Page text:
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Published:July 5th, 2006 17:00 EST


By SOP newswire

As summer weather brings out more boaters, campers and hikers, NOAA satellites and search and rescue staff are prepared to handle distress signals from emergency locator beacons. (Click image for larger view of a Coast Guard HH-65 helicopter airlifting the crew from the grounded vessel Miss Eileen after it hit the Sabine Jetty in Sabine, Texas, on Dec. 21, 2002. Click here for high resolution version. Photo courtesy of the U.S. Coast Guard.)

NOAA's polar and geostationary satellites, along with Russia's Cospas spacecraft, are part of the high-tech, international Search and Rescue Satellite-Aided Tracking System, called COSPAS-SARSAT. The SARSAT system uses a network of satellites to quickly detect and locate distress signals from emergency beacons onboard aircraft, boats and from hand-held personal locator beacons. When a satellite pinpoints a distress location within the United States, or its surrounding waters, the information is relayed to the SARSAT Mission Control Center in Suitland, Md., and sent to a Rescue Coordination Center operated by either the U.S. Air Force (for land rescues), or U.S. Coast Guard (for water rescues).

"This program stands vigilant so that people can responsibly take part in outdoor recreation with less fear of harm, injury or death," said Ajay Mehta, NOAA's SARSAT program manager. "SARSAT is crucial because it can literally be the difference between life and death."

From January - March 2003, SARSAT was responsible for 24 rescues throughout the United States, but during the June - August period, the number climbed to 96. In 2005, 19 people were saved from January through March, but 72 were rescued from June - August.

"Anyone with plans to hike or camp in a remote area, where cell phone service is not reliable, or sail a boat far from shore shouldn't leave home without an emergency beacon registered with NOAA," said NOAA Corps Lt. Jeffrey Shoup, SARSAT operations support officer. "Review the manufacturer's instructions of your emergency beacons to ensure you know how to test and use the device and avoid false alerts."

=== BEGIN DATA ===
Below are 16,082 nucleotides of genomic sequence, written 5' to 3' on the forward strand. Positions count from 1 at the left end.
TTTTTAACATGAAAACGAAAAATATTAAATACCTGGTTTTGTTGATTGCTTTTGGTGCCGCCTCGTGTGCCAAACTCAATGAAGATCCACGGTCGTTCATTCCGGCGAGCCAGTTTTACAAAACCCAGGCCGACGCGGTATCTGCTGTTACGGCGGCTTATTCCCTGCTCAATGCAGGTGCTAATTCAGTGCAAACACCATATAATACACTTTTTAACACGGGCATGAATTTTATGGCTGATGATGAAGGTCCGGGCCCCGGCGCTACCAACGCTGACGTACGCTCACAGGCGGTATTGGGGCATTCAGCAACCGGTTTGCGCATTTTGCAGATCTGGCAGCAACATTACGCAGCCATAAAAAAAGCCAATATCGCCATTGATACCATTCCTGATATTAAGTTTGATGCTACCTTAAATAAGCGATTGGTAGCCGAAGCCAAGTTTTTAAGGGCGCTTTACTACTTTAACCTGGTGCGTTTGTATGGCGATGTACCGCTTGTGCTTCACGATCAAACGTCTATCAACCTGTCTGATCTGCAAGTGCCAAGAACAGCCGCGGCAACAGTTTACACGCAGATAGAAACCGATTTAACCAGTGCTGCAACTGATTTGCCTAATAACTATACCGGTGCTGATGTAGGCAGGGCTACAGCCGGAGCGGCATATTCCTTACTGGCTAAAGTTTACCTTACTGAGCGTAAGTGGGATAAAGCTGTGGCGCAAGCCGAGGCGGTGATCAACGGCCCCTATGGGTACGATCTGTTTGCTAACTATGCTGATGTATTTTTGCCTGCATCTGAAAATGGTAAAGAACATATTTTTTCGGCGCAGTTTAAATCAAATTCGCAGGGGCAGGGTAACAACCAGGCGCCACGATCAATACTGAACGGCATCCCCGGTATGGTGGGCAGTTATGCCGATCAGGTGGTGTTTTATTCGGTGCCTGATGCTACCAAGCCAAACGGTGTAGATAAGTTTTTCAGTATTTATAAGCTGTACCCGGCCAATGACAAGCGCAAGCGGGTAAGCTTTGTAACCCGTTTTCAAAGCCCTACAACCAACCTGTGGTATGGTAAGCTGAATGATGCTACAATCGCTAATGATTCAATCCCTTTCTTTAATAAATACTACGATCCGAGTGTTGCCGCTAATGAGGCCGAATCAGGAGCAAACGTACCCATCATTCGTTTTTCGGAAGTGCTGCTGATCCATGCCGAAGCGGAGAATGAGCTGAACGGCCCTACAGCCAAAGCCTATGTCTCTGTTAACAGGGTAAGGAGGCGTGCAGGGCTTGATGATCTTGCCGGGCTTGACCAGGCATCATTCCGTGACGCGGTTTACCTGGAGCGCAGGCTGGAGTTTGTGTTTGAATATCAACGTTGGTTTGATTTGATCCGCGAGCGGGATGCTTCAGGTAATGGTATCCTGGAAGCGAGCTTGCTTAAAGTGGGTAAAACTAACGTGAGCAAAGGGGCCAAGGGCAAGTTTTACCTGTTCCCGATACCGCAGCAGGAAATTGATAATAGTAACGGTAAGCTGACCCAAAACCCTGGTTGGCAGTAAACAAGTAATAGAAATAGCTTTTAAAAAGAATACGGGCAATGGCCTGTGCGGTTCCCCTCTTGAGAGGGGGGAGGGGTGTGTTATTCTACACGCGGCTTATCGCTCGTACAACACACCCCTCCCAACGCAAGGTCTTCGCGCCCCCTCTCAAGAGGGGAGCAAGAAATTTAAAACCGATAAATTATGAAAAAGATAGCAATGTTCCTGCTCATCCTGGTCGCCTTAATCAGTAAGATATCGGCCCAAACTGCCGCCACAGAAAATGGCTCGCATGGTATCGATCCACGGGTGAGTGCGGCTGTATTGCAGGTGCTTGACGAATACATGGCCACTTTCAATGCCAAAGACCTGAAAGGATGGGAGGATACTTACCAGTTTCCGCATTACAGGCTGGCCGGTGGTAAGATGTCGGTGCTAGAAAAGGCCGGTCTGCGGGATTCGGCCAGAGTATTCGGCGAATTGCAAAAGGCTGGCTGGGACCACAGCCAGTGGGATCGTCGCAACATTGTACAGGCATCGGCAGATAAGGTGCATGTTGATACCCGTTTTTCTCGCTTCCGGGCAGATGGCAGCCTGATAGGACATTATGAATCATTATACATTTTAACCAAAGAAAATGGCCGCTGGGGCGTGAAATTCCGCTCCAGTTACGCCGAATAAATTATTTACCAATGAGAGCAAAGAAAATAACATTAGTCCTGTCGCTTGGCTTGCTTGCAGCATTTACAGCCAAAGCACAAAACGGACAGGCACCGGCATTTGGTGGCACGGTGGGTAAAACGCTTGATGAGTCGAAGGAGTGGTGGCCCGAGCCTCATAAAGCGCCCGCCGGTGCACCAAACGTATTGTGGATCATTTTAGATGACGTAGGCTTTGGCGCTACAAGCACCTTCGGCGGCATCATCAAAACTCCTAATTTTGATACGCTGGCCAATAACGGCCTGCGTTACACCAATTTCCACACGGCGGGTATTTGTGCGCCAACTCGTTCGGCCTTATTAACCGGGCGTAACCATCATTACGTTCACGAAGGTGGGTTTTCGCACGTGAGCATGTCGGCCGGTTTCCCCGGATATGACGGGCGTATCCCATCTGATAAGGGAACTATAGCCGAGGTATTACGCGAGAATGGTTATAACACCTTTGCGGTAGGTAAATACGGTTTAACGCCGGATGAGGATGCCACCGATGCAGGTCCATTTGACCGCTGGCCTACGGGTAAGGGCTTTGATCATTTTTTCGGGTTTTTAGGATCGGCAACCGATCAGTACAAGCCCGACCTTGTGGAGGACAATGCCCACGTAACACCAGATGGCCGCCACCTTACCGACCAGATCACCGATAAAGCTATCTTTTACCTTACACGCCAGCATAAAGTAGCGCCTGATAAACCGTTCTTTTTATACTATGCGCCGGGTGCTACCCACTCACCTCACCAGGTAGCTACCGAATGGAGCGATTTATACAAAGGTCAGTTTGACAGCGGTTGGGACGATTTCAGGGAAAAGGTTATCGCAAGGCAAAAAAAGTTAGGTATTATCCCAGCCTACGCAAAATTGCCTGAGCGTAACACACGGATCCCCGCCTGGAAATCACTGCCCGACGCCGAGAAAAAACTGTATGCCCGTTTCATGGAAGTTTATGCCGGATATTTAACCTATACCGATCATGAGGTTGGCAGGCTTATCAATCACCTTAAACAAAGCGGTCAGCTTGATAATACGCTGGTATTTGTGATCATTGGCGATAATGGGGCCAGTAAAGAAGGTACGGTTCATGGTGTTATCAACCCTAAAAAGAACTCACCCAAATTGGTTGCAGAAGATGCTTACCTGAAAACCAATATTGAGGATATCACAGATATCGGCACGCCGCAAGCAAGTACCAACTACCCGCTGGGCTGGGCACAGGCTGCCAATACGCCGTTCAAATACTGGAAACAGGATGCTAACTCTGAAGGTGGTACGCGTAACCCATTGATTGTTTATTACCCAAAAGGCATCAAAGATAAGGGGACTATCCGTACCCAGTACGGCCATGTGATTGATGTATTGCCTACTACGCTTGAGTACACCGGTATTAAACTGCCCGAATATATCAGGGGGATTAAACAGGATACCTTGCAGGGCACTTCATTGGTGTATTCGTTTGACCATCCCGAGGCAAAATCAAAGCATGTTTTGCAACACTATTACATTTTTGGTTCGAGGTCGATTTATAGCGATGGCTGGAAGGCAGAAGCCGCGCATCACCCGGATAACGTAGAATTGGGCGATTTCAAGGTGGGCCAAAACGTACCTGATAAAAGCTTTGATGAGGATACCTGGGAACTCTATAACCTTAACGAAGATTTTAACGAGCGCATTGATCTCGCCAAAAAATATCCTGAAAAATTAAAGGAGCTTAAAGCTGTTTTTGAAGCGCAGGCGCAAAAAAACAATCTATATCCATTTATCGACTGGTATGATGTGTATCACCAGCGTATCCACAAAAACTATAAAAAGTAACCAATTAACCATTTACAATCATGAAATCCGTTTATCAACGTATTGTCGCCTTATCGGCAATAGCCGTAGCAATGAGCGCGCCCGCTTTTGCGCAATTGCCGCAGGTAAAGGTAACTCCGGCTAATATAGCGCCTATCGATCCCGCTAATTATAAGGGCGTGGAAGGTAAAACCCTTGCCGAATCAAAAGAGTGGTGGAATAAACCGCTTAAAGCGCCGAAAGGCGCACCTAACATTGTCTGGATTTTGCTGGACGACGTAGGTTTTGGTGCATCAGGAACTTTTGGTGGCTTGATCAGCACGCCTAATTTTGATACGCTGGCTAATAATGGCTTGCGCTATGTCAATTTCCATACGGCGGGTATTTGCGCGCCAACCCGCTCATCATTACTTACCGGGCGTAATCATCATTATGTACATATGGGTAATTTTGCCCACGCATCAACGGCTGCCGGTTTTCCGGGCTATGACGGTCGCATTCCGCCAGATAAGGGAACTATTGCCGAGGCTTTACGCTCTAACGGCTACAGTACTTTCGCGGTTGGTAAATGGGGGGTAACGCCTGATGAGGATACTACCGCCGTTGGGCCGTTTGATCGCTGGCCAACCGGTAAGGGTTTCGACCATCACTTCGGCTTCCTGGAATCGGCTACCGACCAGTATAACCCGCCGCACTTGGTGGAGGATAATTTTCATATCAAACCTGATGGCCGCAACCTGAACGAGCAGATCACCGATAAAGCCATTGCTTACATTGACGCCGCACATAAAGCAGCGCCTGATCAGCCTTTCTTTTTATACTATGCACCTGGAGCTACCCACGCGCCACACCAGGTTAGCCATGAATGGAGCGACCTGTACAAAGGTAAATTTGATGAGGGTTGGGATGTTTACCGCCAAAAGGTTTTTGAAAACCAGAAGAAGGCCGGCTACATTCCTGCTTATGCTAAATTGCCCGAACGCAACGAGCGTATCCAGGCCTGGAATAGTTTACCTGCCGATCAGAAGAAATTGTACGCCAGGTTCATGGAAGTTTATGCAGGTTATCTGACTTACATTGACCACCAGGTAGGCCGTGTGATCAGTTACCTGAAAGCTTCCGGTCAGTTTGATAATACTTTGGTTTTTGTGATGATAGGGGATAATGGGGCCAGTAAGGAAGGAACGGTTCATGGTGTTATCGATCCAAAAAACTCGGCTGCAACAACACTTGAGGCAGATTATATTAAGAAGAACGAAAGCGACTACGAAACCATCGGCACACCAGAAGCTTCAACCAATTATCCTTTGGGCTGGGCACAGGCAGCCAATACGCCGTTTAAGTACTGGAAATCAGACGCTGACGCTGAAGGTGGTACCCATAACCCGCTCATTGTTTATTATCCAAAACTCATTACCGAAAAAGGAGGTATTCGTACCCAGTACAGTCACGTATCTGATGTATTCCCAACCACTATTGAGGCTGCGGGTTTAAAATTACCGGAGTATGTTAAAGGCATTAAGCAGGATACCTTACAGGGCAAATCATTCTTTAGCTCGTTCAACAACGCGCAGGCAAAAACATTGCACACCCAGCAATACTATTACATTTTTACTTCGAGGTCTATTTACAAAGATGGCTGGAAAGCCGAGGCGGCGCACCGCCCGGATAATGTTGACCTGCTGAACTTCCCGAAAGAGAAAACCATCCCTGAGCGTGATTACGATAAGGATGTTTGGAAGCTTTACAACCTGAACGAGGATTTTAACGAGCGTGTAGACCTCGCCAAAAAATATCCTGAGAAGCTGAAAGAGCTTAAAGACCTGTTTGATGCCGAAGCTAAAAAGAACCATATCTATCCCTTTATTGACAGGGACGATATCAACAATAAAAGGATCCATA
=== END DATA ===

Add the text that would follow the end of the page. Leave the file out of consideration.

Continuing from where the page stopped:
Since its creation in 1982, COSPAS-SARSAT has been credited with more than 18,500 rescues worldwide, including 5,218 within the United States and its surrounding waters. Most of the rescues each year happen at sea. From January through May 31, 2006, there were 97 rescues in the United States.

Older emergency beacons, which operate on the 121.5 and 243 megahertz frequencies, will be phased out by early 2009, when 406 megahertz beacons will become the new standard. The distress signals from 406 megahertz beacons, which may use Global Positioning System technology, can be instantly detected and lead to faster rescues.

Emergency beacon owners can register their devices online using the National Beacon Registration Database.

In 2007, NOAA, an agency of the U.S. Commerce Department, celebrates 200 years of science and service to the nation. From the establishment of the U.S. Coast and Geodetic Survey in 1807 by Thomas Jefferson to the formation of the Weather Bureau and the Bureau of Commercial Fisheries in the 1870s, much of America's scientific heritage is rooted in NOAA.

NOAA is dedicated to enhancing economic security and national safety through the prediction and research of weather and climate-related events and information service delivery for transportation, and by providing environmental stewardship of the nation's coastal and marine resources. Through the emerging Global Earth Observation System of Systems (GEOSS), NOAA is working with its federal partners and more than 60 countries to develop a global monitoring network that is as integrated as the planet it observes.

Relevant Web Sites

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Media Contact:
John Leslie, NOAA Satellite and Information Service, (301) 817-4410